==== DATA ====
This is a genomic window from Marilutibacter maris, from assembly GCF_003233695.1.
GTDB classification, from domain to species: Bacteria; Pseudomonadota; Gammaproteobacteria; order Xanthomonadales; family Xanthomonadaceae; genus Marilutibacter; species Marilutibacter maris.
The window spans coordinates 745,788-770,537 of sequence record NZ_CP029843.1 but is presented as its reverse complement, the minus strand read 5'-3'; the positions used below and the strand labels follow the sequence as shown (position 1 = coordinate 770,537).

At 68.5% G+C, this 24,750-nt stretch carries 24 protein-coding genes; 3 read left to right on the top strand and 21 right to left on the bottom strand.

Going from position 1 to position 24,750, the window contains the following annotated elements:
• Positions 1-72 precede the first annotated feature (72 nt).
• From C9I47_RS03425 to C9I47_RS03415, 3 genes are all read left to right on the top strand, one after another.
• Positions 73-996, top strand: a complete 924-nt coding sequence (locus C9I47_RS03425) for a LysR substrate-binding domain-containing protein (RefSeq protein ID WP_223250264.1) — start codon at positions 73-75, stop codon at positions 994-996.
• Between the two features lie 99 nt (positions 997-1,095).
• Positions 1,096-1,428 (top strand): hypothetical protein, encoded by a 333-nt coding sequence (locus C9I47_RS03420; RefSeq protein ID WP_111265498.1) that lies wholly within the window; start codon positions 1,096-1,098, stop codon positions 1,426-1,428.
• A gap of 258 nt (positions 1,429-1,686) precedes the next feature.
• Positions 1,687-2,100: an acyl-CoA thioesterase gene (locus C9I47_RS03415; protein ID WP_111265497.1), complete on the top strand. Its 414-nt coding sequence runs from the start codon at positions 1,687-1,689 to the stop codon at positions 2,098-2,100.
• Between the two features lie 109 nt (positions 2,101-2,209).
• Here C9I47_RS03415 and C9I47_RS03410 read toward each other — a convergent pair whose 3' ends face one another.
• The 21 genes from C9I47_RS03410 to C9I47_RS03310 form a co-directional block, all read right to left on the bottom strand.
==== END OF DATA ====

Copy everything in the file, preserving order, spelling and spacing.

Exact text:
This is a genomic window from Marilutibacter maris, from assembly GCF_003233695.1.
GTDB classification, from domain to species: Bacteria; Pseudomonadota; Gammaproteobacteria; order Xanthomonadales; family Xanthomonadaceae; genus Marilutibacter; species Marilutibacter maris.
The window spans coordinates 745,788-770,537 of sequence record NZ_CP029843.1 but is presented as its reverse complement, the minus strand read 5'-3'; the positions used below and the strand labels follow the sequence as shown (position 1 = coordinate 770,537).

At 68.5% G+C, this 24,750-nt stretch carries 24 protein-coding genes; 3 read left to right on the top strand and 21 right to left on the bottom strand.

Going from position 1 to position 24,750, the window contains the following annotated elements:
• Positions 1-72 precede the first annotated feature (72 nt).
• From C9I47_RS03425 to C9I47_RS03415, 3 genes are all read left to right on the top strand, one after another.
• Positions 73-996, top strand: a complete 924-nt coding sequence (locus C9I47_RS03425) for a LysR substrate-binding domain-containing protein (RefSeq protein ID WP_223250264.1) — start codon at positions 73-75, stop codon at positions 994-996.
• Between the two features lie 99 nt (positions 997-1,095).
• Positions 1,096-1,428 (top strand): hypothetical protein, encoded by a 333-nt coding sequence (locus C9I47_RS03420; RefSeq protein ID WP_111265498.1) that lies wholly within the window; start codon positions 1,096-1,098, stop codon positions 1,426-1,428.
• A gap of 258 nt (positions 1,429-1,686) precedes the next feature.
• Positions 1,687-2,100: an acyl-CoA thioesterase gene (locus C9I47_RS03415; protein ID WP_111265497.1), complete on the top strand. Its 414-nt coding sequence runs from the start codon at positions 1,687-1,689 to the stop codon at positions 2,098-2,100.
• Between the two features lie 109 nt (positions 2,101-2,209).
• Here C9I47_RS03415 and C9I47_RS03410 read toward each other — a convergent pair whose 3' ends face one another.
• The 21 genes from C9I47_RS03410 to C9I47_RS03310 form a co-directional block, all read right to left on the bottom strand.